The theme of this post is darker than I would like, given that it’s less than three weeks until the joyful time of Christmas.  But, I didn’t have a choice.  We just crossed on Route 80 this past weekend when we visited friends in Jupiter, FL.  The memories are still fresh.  And, given the fact that I still have two other non-holiday posts to publish (one is a brief sketch of Edgar “Bloody” Watson–certainly not something to read while trimming the tree), I have to write what I have time to write about.  If that makes any sense.  Besides, we are rapidly approaching the January 1 date when we will pull out of the Siesta Bay Resort, leave Florida behind us and head north and west for new adventures.  I know something interesting and necessary is awaiting me in the Mojave Desert.  You’ll just have to keep up with these posts while the holidays come and go.  Put me on your gift list–the one to yourself.  Okay?  So read on, it really isn’t that sad.  Oh, one more thing: My next post will be my 300th blog!!!  Please share it.  Repost it.  Enjoy it.

There is a road between Fort Myers, on the Gulf of Mexico and Palm Beach, on the Atlantic Ocean.  On a map, it is Route 80.  Around Belle Glade, it splits, Route 80 swings slightly north and Route 27 dips to the south.  For miles, this road skirts an impressive levee.  This is the Hoover Dike.  To the north of this levee lies a very large body of fresh water.  Lake Okeechobee.  Lake “O”, provides the water for the Big Cypress National Refuge and, further to the south, the Everglades.

On more than one occasion, Lake “O” has broken through its containment wall.  Before Herbert Hoover had the present levee built, it was fairly common for the land south of the lake to suffer major destruction from hurricanes–or just heavy rains.  Thousands of farmers were drowned since the area became populated by whites late in the 19th century.  The Seminoles had been driven south into the ‘glades after years of futile wars were fought to force them to move westward.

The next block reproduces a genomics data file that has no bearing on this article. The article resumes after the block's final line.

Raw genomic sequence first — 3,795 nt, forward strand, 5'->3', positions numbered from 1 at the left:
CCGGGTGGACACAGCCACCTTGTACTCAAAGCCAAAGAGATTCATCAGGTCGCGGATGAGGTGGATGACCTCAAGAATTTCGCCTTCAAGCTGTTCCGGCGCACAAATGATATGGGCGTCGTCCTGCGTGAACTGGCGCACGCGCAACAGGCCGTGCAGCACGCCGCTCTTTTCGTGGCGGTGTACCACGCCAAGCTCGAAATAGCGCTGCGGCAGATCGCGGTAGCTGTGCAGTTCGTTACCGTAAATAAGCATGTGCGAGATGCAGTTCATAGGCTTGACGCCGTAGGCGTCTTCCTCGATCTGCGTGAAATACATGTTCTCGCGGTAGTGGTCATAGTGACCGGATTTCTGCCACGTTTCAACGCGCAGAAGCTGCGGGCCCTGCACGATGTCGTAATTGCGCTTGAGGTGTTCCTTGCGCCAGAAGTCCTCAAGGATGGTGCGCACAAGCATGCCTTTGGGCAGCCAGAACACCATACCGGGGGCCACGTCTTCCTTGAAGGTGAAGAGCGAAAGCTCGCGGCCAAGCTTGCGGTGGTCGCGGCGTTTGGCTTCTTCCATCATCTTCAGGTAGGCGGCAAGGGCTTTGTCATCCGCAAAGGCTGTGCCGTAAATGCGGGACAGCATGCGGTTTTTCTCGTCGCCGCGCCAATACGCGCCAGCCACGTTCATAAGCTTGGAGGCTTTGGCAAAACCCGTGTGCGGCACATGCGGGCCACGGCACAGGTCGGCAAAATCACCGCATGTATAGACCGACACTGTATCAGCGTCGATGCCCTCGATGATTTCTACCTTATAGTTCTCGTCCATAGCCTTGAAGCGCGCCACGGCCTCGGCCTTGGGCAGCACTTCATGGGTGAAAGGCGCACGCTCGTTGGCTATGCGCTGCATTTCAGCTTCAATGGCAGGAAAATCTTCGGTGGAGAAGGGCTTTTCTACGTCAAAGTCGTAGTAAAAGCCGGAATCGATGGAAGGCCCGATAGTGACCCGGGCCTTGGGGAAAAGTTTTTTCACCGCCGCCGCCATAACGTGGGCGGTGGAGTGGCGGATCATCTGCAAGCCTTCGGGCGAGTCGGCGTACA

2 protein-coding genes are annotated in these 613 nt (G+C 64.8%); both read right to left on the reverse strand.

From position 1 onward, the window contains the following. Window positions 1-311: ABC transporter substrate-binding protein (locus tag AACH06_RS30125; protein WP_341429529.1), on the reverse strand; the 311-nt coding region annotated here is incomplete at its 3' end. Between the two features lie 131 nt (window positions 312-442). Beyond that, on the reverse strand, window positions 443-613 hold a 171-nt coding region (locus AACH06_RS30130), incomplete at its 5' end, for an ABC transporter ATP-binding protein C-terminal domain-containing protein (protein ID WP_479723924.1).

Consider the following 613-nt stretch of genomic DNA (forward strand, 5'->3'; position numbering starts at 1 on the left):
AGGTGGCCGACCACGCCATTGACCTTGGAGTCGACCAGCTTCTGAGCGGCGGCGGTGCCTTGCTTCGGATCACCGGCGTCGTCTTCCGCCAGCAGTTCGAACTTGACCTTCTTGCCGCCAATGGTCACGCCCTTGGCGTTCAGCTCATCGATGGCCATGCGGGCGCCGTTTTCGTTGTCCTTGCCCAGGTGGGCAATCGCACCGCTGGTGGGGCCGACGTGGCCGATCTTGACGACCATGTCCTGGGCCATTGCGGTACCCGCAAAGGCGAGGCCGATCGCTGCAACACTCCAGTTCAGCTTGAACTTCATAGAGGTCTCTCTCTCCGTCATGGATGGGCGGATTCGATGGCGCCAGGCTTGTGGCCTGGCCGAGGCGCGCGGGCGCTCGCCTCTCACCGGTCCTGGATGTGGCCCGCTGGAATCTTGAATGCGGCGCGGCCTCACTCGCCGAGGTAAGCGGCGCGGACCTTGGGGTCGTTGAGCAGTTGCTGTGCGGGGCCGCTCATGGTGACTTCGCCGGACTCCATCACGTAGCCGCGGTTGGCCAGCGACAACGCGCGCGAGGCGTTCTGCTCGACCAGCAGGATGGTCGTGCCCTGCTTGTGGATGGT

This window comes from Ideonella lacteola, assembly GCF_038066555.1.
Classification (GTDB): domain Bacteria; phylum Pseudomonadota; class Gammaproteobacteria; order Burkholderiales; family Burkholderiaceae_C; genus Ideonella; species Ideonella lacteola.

Today, it is the center of the sugar empire of central Florida.  Today, I drove through Clewiston and Belle Glade.  I felt the darkness of the soil begin to permeate my soul.  I stood in a small cemetery outside of Belle Glade.  There were dozens of graves of those who were drowned in one of the recent storms and floods.

The graves of the children were numerous.

The sky was darkening.  I stood by the roadside and looked north toward the lake.  I turned and looked south toward Big Cypress.  It was a landscape of the most basic of elements–sky and dark earth.  I could not feel the flow of the groundwater as it moved, ever so slowly southward, but I knew it was there.  I thought about the farm workers, whose fathers and grandfathers, mothers and grandmothers, were buried in such cemeteries as Foreverglades or Ridgelawn.  I wondered how many graves were destroyed by the floods and lost–forever.  Looking north and then south, there was not the slightest of elevations to break the flat horizon.  I thought again of the farmers and how unbearably hot it must get in midsummer–out there where no tree provided shade, and only the black earth, the black mucky earth clung to your boots and darkened your sweaty forehead.  The ants.  The snakes.  The mosquitoes.  Nature is your enemy out there.  If a cloud passed between your shoulders and the fire of the sun, it would give you cause to kneel and pray your Thank-You God prayer.

The spirits of this forsaken land must walk the canals, the small dikes–and Route 80.

At the funerals in the past years, sweat must surely have mixed with tears.  If the drop ran down your cheek to your lips, both would be salty.

I got back into my air-conditioned car and drove on.  I was depressed, oppressed and distressed by this forbidding soil and linear horizon.  I’ve driven through Iowa, Ohio, Oklahoma, Nebraska and Saskatchewan.  Nothing had prepared me for the featureless terrain of central Florida.